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A phasic stimulus directed to the rear of a crayfish (Procambarus clarkii) creates mechanosensory input to the lateral giant (LG) interneuron, a command neuron for escape. A single LG spike is necessary and sufficient to produce a highly stereotyped tail flip that thrusts the animal away from the source of stimulation. Here we describe a lateral excitatory network among primary afferent axons in the last abdominal ganglion of crayfish that produces nonlinear amplification of the sensory input to the command circuitry for escape. The lateral excitation is mediated by electrical synapses between central terminals of primary mechanosensory afferents. The network enables stimulated afferents to recruit unstimulated afferents that contribute additional input to LG and to mechanosensory interneurons that also converge on LG. When depolarized, the LG neuron increases its own inputs from primary afferents and primary interneurons by facilitating the recruitment of both. Conversely, hyperpolarization of LG reduces the excitability of primary afferents and primary interneurons. The crayfish’s decision to escape, previously thought to lie exclusively in the synaptic integrative properties of LG, is now seen to depend on the interactions between LG dendritic postsynaptic potentials and the responses of primary afferent terminals in the lateral excitatory network.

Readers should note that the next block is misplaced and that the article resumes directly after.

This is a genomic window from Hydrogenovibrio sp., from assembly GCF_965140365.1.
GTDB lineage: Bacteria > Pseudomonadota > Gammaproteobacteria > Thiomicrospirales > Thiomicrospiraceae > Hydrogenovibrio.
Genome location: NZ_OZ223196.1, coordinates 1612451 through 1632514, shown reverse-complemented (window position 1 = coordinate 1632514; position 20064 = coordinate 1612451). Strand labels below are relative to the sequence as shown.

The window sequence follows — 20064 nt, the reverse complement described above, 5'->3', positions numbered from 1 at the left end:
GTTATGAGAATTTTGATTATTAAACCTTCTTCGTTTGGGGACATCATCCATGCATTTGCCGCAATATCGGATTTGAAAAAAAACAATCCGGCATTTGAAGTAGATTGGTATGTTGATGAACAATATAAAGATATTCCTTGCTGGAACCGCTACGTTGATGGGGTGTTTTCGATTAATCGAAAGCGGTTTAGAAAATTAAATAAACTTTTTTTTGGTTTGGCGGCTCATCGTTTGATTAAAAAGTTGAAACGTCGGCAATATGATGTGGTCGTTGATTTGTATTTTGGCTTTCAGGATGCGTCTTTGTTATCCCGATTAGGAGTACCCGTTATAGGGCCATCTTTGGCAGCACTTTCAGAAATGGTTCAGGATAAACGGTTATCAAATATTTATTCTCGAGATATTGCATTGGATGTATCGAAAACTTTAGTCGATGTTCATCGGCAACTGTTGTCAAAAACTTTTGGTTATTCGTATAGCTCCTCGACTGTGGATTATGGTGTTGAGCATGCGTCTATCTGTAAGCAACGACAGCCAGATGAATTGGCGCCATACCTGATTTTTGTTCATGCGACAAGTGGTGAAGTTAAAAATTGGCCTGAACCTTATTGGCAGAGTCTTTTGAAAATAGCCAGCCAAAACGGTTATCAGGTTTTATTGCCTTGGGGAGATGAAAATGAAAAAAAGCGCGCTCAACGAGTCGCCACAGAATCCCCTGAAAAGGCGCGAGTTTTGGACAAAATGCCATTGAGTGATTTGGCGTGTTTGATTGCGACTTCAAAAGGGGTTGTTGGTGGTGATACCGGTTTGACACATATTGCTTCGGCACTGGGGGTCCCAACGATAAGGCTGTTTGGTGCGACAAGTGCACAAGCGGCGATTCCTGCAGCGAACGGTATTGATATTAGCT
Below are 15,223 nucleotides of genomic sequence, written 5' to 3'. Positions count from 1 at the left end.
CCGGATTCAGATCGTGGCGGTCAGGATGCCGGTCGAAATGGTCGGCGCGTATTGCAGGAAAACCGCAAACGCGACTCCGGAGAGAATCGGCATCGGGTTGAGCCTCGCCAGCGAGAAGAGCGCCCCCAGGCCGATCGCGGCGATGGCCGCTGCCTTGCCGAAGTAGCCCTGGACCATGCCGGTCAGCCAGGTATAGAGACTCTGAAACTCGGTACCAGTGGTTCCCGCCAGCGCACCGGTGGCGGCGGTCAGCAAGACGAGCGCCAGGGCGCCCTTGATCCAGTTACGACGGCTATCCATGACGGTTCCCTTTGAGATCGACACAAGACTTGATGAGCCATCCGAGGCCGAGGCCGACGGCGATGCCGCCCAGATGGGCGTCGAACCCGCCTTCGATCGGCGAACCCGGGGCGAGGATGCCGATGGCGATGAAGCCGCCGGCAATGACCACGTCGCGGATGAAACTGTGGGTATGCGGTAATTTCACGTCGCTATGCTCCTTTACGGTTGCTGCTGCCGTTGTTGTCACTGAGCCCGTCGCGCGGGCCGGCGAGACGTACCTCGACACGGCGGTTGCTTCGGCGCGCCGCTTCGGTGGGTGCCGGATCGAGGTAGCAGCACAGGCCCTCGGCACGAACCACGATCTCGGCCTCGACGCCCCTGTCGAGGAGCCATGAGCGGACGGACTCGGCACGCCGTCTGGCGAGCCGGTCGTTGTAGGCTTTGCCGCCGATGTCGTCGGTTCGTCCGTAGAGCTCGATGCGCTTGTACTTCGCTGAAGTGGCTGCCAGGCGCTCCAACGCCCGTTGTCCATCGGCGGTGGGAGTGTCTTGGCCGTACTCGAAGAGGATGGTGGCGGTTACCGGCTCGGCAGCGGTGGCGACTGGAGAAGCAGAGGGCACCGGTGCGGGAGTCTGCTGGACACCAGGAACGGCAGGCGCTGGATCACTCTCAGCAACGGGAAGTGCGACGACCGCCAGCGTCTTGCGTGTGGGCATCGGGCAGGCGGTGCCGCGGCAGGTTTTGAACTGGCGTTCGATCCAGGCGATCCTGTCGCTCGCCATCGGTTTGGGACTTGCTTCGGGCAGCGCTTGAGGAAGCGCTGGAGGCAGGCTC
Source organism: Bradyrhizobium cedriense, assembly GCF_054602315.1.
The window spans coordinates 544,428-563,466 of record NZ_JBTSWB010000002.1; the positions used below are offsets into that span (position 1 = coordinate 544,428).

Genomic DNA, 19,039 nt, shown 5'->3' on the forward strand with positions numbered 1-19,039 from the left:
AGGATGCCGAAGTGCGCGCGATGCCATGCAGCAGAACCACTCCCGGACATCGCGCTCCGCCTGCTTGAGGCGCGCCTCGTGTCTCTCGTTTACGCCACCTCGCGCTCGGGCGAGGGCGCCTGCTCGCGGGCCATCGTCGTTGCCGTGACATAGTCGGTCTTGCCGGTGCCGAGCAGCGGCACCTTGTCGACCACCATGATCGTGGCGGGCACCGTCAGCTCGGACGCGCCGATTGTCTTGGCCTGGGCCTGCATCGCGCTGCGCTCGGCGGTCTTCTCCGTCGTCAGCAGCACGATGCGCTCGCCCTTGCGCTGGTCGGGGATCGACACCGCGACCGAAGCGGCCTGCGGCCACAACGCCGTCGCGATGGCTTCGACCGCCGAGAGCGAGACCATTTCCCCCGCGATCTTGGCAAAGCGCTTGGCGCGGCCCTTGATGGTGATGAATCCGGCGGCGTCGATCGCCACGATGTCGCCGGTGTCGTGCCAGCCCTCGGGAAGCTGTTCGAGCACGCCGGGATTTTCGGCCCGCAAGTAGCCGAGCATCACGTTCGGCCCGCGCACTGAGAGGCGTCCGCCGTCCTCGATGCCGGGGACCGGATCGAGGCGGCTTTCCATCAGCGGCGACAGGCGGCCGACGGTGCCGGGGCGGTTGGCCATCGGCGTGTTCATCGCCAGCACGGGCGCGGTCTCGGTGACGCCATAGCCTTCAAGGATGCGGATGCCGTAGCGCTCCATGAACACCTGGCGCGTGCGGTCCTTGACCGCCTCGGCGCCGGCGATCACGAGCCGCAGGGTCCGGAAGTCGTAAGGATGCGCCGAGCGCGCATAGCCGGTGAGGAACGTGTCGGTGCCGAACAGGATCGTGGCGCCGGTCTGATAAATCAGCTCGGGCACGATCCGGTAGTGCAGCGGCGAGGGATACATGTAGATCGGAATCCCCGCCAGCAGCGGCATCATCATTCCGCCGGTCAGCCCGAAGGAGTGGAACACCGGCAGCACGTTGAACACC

This article was originally published in the Journal of Neuroscience and is available here. Copyright © 2002 Society for Neuroscience.

The article is posted here with the permission of the author.